Metalic Hydrogen has been sybthisized

MrAl

Joined Jun 17, 2014
8,481
Hi,

Interesting, but Superman has been producing that for years now between his thumb and index finger :)

Seriously, i wonder if it will keep it's light weight property, which could make for some very light weight wiring of some kind. That alone would be extremely useful in many projects around the world since wiring is so basic to the operation of so many types of machines (aircraft being only one of them).
 

wayneh

Joined Sep 9, 2010
17,153
Difficult to see how it could find any use outside the lab if you need to keep it at 495GPa pressure :(.
“One prediction that’s very important is metallic hydrogen is predicted to be meta-stable,” Professor Silvera explained.

“That means if you take the pressure off, it will stay metallic, similar to the way diamonds form from graphite under intense heat and pressure, but remains a diamond when that pressure and heat is removed.”

Can't wait to hear how it behaves. Not optimistic about it sticking around.
 

Alec_t

Joined Sep 17, 2013
12,215
“One prediction that’s very important is metallic hydrogen is predicted to be meta-stable,”
Interesting. But meta-stable ain't quite fully stable. I wonder what would happen if it suddenly decided to flip back into the gaseous state? A big release of energy? Don't think I'd want to stick around to find out :).
 

wayneh

Joined Sep 9, 2010
17,153
Don't think I'd want to stick around to find out :).
Yeah, as interesting as it might be, can you imagine a chunk of metallic hydrogen in the room? It just doesn't seem likely to be stable. If it was really stable, wouldn't we find it in space, in meteorites?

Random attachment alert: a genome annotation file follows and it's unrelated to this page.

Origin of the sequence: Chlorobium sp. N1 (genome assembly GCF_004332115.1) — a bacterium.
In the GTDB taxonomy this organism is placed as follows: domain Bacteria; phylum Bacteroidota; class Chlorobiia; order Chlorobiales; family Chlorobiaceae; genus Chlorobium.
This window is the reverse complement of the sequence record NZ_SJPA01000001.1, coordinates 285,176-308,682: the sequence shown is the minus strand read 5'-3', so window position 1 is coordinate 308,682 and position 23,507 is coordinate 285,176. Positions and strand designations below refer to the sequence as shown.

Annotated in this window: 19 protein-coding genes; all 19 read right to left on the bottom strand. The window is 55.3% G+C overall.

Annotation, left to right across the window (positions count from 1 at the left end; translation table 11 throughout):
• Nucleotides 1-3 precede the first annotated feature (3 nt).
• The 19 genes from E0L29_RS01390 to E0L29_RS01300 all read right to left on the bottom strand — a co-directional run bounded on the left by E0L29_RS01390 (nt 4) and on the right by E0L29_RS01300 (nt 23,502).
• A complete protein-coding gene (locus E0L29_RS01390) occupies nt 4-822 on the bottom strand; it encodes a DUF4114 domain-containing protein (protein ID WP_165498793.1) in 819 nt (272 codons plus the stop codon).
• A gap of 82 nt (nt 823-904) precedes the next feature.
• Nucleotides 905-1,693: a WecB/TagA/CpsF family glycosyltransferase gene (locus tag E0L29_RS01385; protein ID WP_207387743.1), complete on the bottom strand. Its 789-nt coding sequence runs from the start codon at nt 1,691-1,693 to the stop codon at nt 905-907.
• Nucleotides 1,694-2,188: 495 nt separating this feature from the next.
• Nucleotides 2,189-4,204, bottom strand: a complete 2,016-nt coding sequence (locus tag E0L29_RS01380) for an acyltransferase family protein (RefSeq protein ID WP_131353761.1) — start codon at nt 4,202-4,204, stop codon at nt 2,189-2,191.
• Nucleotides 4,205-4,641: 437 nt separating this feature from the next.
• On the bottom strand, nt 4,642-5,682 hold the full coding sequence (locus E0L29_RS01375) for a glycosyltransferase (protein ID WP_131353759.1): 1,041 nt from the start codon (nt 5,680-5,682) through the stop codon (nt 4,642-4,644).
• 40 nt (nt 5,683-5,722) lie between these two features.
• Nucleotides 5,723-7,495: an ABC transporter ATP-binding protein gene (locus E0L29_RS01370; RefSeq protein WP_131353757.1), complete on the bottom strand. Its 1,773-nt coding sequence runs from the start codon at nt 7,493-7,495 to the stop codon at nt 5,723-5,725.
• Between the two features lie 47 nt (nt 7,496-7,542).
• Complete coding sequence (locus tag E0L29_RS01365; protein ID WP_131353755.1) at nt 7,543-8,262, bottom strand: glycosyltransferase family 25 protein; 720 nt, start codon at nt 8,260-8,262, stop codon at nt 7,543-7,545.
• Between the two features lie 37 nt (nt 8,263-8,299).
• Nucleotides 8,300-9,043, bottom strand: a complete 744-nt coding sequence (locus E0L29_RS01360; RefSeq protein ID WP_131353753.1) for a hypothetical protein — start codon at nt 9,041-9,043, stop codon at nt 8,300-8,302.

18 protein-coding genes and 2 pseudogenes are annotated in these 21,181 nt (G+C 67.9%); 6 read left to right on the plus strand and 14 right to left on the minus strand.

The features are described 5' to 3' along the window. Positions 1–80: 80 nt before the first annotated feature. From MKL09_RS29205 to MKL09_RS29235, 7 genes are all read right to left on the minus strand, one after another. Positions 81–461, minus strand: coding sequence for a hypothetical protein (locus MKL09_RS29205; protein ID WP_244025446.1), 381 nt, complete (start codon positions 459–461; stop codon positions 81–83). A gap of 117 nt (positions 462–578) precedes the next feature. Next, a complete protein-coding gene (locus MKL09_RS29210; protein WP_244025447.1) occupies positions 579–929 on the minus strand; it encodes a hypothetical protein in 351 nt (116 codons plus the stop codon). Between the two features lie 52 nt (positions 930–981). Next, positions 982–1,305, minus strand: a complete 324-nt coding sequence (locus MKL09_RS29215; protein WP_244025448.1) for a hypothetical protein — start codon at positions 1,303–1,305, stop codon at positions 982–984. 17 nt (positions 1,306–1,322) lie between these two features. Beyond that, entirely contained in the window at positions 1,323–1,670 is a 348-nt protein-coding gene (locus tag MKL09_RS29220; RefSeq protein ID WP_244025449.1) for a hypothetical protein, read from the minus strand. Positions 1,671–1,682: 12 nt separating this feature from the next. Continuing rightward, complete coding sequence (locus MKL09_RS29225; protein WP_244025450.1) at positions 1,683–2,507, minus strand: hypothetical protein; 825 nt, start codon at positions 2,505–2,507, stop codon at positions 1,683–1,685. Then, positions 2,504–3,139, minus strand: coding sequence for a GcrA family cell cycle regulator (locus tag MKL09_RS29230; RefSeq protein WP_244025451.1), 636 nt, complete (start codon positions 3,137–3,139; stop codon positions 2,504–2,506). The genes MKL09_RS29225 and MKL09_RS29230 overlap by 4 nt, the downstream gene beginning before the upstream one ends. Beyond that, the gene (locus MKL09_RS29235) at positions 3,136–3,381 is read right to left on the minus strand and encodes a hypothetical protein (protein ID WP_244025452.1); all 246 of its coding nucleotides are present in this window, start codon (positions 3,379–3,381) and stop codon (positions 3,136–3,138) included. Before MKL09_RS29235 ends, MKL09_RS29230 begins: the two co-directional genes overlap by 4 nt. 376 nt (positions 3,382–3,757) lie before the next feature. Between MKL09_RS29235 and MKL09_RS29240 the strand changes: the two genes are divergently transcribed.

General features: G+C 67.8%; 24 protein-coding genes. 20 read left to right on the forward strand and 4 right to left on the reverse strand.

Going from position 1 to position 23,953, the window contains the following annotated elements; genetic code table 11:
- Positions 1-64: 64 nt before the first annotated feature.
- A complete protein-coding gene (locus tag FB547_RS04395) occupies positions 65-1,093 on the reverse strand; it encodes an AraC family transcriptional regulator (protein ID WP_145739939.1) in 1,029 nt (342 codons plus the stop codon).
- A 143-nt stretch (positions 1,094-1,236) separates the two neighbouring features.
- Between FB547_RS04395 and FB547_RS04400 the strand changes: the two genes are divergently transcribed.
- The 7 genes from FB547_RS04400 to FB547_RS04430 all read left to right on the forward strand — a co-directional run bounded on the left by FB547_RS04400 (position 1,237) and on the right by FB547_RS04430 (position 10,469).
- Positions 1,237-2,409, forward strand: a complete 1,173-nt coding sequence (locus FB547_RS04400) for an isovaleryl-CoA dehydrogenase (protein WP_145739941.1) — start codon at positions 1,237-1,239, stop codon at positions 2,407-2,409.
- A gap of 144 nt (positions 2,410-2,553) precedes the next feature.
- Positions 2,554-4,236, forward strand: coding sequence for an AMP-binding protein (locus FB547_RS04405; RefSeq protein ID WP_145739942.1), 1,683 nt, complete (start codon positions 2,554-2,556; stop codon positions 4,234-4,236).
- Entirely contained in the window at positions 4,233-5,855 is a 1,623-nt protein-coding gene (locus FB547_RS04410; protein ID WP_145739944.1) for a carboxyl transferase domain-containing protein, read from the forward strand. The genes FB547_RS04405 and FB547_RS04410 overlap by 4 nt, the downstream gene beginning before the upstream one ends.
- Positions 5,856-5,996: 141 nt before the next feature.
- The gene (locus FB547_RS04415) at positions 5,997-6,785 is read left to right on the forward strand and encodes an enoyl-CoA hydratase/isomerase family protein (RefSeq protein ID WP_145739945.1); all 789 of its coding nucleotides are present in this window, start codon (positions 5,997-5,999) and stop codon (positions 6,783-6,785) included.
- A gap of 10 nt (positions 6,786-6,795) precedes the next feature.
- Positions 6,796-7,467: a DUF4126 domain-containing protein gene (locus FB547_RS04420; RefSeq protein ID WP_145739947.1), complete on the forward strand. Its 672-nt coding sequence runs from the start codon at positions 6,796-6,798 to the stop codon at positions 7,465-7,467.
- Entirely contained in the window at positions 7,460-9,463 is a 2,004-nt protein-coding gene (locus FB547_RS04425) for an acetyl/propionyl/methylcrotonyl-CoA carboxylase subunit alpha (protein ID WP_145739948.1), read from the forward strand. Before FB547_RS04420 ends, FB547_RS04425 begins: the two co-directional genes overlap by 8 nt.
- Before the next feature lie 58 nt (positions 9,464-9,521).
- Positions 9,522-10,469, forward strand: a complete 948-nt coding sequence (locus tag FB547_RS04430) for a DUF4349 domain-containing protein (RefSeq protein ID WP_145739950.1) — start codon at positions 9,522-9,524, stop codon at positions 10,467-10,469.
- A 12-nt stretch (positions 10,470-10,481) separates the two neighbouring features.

cmartinez

Joined Jan 17, 2007
7,426
So far, the only proof they have of their accomplishment is its optic characteristics. They still have to test it for electrical and thermal conductivity, among other things. It looks promising, though.
 

nsaspook

Joined Aug 27, 2009
8,686
So far, the only proof they have of their accomplishment is its optic characteristics. They still have to test it for electrical and thermal conductivity, among other things. It looks promising, though.
As usual there is the flip-side.

https://www.thecrimson.com/article/2017/2/2/metallic-hydrogen-discovery-skepticsim/
Several leading figures in the high-pressure physics field, however, say they do not accept Silvera and Dias’s findings at face value. Because their experiment was not replicated, several researchers said, it should not have been published in one of the scientific field’s leading journals.

Mikhail Eremets, who studies metallic hydrogen at Max Planck Institute for Chemistry in Germany, said he was skeptical of the Harvard researchers’ discovery.

“The data were not reproduced, this basis of the scientific approach. This should be done first by the authors,” Eremets said. “In the present work there are not enough data and the quality of data is very poor. Papers with such data cannot be published in any scientific journal.”
I've read that Metastable metallic hydrogen is estimated to be a powerful explosive, ~35 times more powerful than TNT.

 
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cmartinez

Joined Jan 17, 2007
7,426
Yeah, as interesting as it might be, can you imagine a chunk of metallic hydrogen in the room? It just doesn't seem likely to be stable. If it was really stable, wouldn't we find it in space, in meteorites?
I doubt that sort of material would survive the heat experienced by a meteorite as it enters the earth's atmosphere... on the other hand, they said it was thought to be meta-stable, and in my understanding, that's a sort of delicate stability...so I don't think it will ever be found in space or on the surface of the earth. The material can only be formed through the humongous pressures present inside a planet... it wouldn't survive the violence of a volcanic eruption or the abrupt changes in pressure of earthquakes. Just my opinion, though.
 
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